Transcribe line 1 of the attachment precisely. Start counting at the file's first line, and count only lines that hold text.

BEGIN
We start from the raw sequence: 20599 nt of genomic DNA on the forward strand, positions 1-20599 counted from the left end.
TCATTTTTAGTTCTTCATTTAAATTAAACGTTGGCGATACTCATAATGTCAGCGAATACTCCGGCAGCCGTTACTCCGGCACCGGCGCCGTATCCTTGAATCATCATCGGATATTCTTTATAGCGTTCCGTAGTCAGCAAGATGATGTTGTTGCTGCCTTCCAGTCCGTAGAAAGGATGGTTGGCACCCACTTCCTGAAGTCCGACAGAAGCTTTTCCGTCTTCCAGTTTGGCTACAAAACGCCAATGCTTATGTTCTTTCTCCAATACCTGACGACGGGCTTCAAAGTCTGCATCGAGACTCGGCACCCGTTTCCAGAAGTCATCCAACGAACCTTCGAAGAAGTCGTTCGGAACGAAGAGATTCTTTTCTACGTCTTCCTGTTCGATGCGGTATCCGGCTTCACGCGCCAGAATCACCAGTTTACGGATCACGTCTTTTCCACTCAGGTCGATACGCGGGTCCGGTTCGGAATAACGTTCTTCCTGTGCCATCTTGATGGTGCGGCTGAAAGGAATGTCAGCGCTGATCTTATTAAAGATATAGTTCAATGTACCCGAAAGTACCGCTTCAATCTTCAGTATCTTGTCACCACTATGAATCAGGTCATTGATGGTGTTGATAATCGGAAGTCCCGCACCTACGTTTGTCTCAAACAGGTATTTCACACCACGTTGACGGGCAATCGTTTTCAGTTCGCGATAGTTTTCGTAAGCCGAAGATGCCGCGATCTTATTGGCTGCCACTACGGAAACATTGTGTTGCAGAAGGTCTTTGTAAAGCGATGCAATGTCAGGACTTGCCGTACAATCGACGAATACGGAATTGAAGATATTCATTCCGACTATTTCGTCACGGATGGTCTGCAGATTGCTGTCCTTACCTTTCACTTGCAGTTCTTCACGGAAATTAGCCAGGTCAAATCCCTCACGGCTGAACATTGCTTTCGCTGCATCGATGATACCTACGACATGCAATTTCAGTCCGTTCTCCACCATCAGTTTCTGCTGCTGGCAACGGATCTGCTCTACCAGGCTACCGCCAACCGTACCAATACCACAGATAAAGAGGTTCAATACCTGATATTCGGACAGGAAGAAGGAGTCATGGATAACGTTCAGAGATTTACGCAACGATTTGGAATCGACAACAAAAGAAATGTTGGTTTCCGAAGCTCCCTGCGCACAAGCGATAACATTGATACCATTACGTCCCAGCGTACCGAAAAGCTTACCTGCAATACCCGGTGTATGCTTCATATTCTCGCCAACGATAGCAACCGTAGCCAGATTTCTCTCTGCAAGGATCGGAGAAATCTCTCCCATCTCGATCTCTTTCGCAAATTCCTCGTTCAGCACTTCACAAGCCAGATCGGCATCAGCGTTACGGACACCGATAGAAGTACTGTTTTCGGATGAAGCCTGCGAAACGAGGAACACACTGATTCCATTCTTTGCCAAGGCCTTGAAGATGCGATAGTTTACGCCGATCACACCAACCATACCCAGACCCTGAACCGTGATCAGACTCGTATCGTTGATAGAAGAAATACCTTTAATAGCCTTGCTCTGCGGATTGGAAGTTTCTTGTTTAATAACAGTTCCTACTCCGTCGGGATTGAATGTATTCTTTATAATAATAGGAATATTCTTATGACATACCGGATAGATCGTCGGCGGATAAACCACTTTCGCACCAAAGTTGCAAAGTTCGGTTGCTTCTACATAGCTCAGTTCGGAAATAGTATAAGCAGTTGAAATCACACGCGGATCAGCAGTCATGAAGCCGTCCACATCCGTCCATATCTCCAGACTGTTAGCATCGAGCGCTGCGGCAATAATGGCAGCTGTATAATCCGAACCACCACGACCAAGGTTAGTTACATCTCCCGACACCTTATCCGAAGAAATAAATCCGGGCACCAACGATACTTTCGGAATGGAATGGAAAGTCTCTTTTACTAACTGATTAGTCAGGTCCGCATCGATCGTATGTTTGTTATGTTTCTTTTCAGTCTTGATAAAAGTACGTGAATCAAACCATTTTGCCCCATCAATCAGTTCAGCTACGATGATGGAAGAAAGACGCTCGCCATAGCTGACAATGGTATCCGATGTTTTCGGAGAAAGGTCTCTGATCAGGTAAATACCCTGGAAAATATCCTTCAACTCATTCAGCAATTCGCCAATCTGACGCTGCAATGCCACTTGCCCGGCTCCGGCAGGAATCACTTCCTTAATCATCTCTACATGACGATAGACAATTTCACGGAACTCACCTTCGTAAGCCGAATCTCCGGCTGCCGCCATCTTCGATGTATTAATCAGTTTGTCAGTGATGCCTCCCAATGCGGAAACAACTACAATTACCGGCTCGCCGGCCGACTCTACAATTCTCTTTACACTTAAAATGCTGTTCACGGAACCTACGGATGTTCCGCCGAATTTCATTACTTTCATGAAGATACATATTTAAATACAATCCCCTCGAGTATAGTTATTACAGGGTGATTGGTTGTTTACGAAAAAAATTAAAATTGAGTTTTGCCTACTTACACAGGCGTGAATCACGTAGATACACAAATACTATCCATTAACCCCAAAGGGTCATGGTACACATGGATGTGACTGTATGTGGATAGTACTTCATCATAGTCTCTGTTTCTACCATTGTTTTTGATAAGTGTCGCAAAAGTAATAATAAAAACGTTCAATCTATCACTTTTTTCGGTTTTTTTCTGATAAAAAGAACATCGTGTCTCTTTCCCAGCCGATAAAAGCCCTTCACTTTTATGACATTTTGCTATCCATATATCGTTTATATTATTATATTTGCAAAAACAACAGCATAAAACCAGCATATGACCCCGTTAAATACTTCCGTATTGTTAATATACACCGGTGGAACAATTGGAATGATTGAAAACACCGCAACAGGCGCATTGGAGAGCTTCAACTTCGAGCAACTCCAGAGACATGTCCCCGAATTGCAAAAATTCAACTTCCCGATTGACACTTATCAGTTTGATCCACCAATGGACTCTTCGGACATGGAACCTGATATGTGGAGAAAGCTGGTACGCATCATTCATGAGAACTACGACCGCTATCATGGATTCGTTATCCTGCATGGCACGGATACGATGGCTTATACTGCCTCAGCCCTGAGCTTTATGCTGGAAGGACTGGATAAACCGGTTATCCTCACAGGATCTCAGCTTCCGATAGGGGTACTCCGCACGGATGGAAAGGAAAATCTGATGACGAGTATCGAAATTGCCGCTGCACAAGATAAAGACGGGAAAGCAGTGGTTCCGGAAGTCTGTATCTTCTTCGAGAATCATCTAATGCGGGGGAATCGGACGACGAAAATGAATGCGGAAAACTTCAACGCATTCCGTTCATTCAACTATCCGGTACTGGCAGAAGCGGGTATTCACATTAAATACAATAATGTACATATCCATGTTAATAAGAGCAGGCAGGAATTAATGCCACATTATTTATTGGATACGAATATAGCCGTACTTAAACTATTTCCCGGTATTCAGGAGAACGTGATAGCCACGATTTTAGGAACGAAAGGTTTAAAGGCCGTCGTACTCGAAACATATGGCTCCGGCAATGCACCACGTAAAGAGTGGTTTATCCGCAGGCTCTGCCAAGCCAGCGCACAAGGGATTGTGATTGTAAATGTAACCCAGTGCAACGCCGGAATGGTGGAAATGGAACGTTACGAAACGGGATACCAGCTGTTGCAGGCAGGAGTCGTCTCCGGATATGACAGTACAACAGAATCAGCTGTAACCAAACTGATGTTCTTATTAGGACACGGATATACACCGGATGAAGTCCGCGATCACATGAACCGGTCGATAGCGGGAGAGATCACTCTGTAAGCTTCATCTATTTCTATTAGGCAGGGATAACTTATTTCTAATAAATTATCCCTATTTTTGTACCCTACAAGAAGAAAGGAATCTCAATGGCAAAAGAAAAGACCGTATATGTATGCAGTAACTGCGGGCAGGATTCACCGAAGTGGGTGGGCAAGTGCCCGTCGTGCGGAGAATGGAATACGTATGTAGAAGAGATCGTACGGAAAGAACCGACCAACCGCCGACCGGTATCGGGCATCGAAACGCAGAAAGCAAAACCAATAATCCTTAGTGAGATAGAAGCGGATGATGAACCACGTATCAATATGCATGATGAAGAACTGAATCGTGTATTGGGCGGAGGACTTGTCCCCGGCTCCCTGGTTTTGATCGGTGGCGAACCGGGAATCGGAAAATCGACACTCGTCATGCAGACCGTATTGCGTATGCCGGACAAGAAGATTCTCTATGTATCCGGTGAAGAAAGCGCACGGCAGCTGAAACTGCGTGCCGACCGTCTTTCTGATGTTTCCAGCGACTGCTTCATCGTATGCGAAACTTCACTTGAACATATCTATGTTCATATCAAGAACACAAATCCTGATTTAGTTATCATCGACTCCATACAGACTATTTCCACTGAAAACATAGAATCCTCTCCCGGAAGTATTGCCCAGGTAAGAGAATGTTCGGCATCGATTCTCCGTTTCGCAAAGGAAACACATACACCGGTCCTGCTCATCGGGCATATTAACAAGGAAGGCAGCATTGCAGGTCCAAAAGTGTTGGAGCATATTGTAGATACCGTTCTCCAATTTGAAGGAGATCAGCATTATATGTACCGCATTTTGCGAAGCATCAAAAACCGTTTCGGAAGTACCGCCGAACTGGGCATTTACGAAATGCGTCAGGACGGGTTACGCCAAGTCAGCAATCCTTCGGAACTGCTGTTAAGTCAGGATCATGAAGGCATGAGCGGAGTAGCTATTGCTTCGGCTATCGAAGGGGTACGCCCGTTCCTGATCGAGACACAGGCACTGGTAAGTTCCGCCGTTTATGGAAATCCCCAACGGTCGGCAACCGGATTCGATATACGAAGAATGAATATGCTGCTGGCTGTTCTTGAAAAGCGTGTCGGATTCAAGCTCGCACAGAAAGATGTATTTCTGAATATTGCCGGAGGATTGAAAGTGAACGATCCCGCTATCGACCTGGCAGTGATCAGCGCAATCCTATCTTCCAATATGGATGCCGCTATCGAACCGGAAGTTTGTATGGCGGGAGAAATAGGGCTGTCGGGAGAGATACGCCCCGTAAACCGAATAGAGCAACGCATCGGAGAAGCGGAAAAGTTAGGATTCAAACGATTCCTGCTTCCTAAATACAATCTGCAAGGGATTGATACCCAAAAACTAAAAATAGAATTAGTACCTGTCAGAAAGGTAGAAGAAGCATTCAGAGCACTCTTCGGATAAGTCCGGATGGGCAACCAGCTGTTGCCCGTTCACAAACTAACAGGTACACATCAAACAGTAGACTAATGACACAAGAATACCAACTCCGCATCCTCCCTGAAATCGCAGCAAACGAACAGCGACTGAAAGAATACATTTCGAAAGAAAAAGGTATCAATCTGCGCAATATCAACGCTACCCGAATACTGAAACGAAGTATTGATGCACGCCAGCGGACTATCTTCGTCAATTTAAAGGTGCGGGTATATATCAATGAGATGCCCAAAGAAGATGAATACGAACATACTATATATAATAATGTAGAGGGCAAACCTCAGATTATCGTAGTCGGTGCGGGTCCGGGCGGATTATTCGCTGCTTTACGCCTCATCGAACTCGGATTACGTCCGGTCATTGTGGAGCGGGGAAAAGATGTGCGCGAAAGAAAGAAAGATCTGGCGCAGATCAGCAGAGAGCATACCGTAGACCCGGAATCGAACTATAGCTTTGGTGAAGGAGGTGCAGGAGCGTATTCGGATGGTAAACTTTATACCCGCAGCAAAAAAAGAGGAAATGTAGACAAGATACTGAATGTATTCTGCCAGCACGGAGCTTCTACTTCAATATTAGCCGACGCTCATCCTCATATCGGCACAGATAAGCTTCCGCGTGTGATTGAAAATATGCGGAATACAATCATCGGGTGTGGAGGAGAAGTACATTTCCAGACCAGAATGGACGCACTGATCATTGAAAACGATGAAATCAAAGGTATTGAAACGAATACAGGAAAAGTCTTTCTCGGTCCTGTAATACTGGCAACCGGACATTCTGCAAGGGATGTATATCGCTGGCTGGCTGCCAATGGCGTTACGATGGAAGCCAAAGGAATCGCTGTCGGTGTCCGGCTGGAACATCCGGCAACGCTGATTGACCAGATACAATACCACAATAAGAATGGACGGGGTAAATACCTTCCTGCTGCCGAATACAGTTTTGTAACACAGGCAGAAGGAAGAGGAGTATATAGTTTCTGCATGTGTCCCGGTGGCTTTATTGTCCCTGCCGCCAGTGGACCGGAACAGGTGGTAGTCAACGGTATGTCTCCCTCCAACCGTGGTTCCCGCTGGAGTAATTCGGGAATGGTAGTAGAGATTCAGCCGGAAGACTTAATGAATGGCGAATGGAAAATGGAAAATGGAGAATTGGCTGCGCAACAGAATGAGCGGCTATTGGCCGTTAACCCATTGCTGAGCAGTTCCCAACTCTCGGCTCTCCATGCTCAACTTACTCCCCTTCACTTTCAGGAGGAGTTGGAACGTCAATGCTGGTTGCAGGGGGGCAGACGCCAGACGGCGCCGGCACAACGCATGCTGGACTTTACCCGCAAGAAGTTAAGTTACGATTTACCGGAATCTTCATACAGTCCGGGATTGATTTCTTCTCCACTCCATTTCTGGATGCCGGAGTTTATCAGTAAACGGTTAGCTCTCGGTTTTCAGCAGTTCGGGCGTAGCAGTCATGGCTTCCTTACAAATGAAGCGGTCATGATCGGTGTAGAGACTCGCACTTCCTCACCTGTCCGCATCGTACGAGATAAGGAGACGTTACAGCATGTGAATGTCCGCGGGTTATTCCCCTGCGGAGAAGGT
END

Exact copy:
We start from the raw sequence: 20599 nt of genomic DNA on the forward strand, positions 1-20599 counted from the left end.